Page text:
So as Byrnes was on top of the reactor, charged with lifting the 84 lb. central control rod not more than four inches out of the reactor, he was probably not in a good mood and probably not focused solely on the task at hand. Furthermore, the control rod was in ill-repair and frequently needed to be jiggled with a heavy wrench. It had a history of being difficult to maneuver. In a matter of milliseconds, according to Tucker,
The shield plug was ejected from the core at eighty-five feet per second, entered Legg’s body through his groin, exited near his shoulder, and propelled him straight up to the ceiling where he dangled for six days. The impaled body was so radioactive that it took engineers that long to design a safe way to remove it. When they did finally bring Legg down, they were shocked to see that despite the time that had passed, the body was perfectly preserved. It was so radioactive that the sterilized flesh had no decayed.
Rescuers initially thought they were responding to another false alarm, which would have been the third one that day. Instead, they found an eerily silent building even as the needles on their radiometers went berserk. They followed a series of protocols that allowed full-suited responders only 60 seconds to search and rescue the victims from the scene. In all, 790 people were exposed to harmful radiation during the rescue and clean up operations; 32 of them received certificates of heroism from the Atomic Energy Commission.
The full dismantling of the reactor and site clean up took 18 months. All debris and contaminated soil and gravel was buried about 1,600 feet from the original site of the reactor. It is continually monitored for radiation; in 2000 the site was capped with an added layer of rocks.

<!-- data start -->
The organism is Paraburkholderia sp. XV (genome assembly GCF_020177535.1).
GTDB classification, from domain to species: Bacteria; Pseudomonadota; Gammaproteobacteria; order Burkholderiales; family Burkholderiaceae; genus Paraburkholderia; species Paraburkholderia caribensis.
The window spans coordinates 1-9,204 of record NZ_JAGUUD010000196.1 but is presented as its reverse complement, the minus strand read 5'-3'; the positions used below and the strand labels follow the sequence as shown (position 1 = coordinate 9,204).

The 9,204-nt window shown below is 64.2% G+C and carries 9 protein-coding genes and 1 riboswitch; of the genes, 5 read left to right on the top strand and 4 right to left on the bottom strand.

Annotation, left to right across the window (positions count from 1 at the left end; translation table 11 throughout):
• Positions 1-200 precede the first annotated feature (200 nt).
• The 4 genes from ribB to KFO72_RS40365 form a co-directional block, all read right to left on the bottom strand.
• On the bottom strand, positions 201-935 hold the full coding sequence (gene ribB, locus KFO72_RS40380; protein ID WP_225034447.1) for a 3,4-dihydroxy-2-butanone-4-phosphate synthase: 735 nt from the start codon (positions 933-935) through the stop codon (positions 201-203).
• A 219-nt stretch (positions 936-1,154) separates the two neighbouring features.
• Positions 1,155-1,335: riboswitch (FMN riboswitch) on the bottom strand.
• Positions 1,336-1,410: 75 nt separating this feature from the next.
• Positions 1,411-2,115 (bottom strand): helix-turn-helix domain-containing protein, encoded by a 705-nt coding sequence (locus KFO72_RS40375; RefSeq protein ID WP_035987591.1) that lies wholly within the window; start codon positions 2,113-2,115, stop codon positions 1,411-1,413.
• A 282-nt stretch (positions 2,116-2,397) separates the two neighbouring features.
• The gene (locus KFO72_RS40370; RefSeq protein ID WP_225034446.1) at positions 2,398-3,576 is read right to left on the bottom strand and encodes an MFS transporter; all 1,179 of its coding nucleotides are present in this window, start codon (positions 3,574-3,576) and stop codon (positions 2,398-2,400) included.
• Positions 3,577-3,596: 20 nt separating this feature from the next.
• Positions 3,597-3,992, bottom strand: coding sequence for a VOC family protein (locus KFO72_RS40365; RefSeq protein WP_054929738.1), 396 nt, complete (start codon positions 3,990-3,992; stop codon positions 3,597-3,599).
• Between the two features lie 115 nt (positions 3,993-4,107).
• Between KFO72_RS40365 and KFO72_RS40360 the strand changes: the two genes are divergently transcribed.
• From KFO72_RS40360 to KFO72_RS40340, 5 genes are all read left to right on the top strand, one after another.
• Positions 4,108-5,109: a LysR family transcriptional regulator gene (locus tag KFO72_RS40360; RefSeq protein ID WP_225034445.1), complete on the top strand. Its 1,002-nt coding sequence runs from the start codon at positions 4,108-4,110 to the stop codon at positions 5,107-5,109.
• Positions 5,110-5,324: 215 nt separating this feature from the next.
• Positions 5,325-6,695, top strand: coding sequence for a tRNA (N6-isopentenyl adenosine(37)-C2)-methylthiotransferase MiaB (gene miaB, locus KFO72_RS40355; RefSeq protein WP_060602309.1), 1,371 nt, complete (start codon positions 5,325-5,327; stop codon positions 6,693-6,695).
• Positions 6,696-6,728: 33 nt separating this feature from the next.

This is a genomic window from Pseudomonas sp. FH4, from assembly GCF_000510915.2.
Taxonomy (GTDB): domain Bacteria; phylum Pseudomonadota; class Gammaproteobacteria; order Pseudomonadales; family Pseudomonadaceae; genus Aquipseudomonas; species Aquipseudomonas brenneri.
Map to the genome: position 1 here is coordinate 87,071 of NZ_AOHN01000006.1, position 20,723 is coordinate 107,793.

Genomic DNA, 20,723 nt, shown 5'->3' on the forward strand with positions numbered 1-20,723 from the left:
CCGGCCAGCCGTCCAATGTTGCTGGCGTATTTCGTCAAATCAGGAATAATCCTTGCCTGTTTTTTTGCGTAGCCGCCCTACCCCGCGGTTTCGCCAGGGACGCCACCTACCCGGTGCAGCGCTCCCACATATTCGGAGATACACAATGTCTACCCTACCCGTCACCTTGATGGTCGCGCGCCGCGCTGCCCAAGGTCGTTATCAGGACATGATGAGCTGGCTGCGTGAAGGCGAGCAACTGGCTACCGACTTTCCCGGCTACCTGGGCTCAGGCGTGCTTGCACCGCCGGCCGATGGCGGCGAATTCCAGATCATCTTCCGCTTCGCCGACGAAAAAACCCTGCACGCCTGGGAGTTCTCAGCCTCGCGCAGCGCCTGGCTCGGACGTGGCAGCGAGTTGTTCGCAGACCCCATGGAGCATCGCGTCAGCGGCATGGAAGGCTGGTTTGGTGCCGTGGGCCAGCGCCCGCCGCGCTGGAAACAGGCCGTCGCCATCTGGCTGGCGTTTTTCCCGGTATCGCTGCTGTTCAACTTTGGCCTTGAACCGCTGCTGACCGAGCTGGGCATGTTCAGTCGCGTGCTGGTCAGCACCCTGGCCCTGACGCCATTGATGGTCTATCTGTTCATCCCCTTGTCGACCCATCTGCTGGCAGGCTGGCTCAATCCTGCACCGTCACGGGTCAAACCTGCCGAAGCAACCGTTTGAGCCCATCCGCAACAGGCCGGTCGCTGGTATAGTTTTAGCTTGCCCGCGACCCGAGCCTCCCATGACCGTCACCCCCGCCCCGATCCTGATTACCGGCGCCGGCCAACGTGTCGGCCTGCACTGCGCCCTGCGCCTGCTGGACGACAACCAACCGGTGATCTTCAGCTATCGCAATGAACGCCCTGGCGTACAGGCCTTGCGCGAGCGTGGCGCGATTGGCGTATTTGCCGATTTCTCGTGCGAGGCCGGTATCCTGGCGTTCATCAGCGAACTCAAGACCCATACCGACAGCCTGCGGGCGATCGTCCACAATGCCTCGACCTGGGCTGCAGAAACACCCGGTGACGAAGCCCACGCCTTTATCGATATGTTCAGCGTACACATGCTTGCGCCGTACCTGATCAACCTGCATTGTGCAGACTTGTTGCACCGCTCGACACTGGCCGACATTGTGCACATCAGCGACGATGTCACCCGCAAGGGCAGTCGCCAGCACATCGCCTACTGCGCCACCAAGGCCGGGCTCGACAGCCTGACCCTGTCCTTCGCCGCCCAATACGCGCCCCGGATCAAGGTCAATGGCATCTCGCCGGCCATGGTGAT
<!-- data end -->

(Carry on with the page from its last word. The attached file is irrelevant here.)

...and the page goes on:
The incident was investigated thoroughly and resulted in many improvements in subsequent nuclear reactors—enough that a similar accident has never again taken place. Most importantly, it is no longer possible to cause a nuclear meltdown by having one operator yank out a control rod at whim. Thank goodness.
The event, while perhaps not part of the American consciousness, like the Bay of Pigs invasion that happened just several months later, has resulted in a number of insightful analyses that trace the development of nuclear power and safety in the United States.
The Atomic Energy Commission even produced a documentary that includes re-enactments of the disaster. It’s quite a feat of filmmaking, complete with a soundtrack that’s right out of a Hitchcock suspense movie. Here’s the link.
Additionally, independent filmmakers C. Larry Roberts and Diane Orr released SL-1 in 1983. Janet Maslin reviewed the film in the New York Times, noting that “parts of the bodies of the three dead men had to be removed and buried separately, because they were ‘hot’ enough to be considered high-level nuclear waste. This surgical work had to be performed using knives and hacksaws fastened to the ends of long poles.”
Idaho Falls: The Untold Story of America’s First Nuclear Accident by William McKeown was published in 2003. McKeown explores how the murder-suicide angle was given credence many years after the fact, as anti-nuclear activists hunted for proof of sabotage as a reason to close down the country’s reactors. McKeown suggest that “Byrnes was an inquisitive kid and might have yanked up the rod just to see what would happen, never imagining the consequences. The wife of another sergeant at the reactor thought that young Jack Byrnes was an impulsive guy: he drove too fast, lived too hard, did things without thinking. She though it was possible that he pulled the rod on a whim. But she also speculated that, given his personal problems, he could have done it deliberately to take his own life.”
Needless to say, the accident put the kibosh on the Army’s quest to build portable nuclear power plants. Soon, the Air Force also abandoned its plans for a nuclear-powered aircraft. Only the Navy remained in the nuclear game, having already engineered a nuclear-powered submarine that had passed beneath the North Pole the year before. Nuclear submarines have a notorious track record of disasters all their own, but that’s a story for another time.